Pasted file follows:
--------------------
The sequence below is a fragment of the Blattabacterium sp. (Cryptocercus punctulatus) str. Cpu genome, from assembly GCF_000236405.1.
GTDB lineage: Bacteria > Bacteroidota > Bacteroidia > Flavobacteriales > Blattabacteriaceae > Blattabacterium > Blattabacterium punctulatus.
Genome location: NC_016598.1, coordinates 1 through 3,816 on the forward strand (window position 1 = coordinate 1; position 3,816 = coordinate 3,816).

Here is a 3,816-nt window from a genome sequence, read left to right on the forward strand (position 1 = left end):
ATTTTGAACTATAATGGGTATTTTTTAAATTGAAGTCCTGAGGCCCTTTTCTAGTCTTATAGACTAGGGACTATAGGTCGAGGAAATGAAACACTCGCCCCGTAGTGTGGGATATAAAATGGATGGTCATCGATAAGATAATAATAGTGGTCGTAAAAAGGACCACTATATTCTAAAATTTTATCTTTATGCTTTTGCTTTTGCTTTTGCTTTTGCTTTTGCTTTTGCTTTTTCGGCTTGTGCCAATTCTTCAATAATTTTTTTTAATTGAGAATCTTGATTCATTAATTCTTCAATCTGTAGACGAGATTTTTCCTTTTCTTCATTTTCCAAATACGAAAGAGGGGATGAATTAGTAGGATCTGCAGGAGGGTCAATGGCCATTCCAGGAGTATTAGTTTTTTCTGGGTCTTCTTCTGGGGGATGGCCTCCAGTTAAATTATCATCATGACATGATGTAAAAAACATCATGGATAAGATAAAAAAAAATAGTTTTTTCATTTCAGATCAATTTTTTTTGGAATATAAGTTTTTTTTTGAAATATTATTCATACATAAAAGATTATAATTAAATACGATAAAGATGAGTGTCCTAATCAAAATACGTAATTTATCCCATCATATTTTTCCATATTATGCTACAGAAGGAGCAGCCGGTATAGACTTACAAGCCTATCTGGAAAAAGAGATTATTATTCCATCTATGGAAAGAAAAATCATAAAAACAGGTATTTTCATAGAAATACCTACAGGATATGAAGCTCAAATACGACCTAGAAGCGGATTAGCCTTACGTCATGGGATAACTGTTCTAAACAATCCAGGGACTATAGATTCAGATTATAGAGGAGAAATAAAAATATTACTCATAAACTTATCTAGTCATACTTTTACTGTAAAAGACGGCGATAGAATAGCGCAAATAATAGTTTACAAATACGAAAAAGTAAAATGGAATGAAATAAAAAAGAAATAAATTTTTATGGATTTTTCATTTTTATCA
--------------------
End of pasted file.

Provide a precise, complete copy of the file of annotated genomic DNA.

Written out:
The sequence below is a fragment of the Blattabacterium sp. (Cryptocercus punctulatus) str. Cpu genome, from assembly GCF_000236405.1.
GTDB lineage: Bacteria > Bacteroidota > Bacteroidia > Flavobacteriales > Blattabacteriaceae > Blattabacterium > Blattabacterium punctulatus.
Genome location: NC_016598.1, coordinates 1 through 3,816 on the forward strand (window position 1 = coordinate 1; position 3,816 = coordinate 3,816).

Here is a 3,816-nt window from a genome sequence, read left to right on the forward strand (position 1 = left end):
ATTTTGAACTATAATGGGTATTTTTTAAATTGAAGTCCTGAGGCCCTTTTCTAGTCTTATAGACTAGGGACTATAGGTCGAGGAAATGAAACACTCGCCCCGTAGTGTGGGATATAAAATGGATGGTCATCGATAAGATAATAATAGTGGTCGTAAAAAGGACCACTATATTCTAAAATTTTATCTTTATGCTTTTGCTTTTGCTTTTGCTTTTGCTTTTGCTTTTGCTTTTTCGGCTTGTGCCAATTCTTCAATAATTTTTTTTAATTGAGAATCTTGATTCATTAATTCTTCAATCTGTAGACGAGATTTTTCCTTTTCTTCATTTTCCAAATACGAAAGAGGGGATGAATTAGTAGGATCTGCAGGAGGGTCAATGGCCATTCCAGGAGTATTAGTTTTTTCTGGGTCTTCTTCTGGGGGATGGCCTCCAGTTAAATTATCATCATGACATGATGTAAAAAACATCATGGATAAGATAAAAAAAAATAGTTTTTTCATTTCAGATCAATTTTTTTTGGAATATAAGTTTTTTTTTGAAATATTATTCATACATAAAAGATTATAATTAAATACGATAAAGATGAGTGTCCTAATCAAAATACGTAATTTATCCCATCATATTTTTCCATATTATGCTACAGAAGGAGCAGCCGGTATAGACTTACAAGCCTATCTGGAAAAAGAGATTATTATTCCATCTATGGAAAGAAAAATCATAAAAACAGGTATTTTCATAGAAATACCTACAGGATATGAAGCTCAAATACGACCTAGAAGCGGATTAGCCTTACGTCATGGGATAACTGTTCTAAACAATCCAGGGACTATAGATTCAGATTATAGAGGAGAAATAAAAATATTACTCATAAACTTATCTAGTCATACTTTTACTGTAAAAGACGGCGATAGAATAGCGCAAATAATAGTTTACAAATACGAAAAAGTAAAATGGAATGAAATAAAAAAGAAATAAATTTTTATGGATTTTTCATTTTTATCA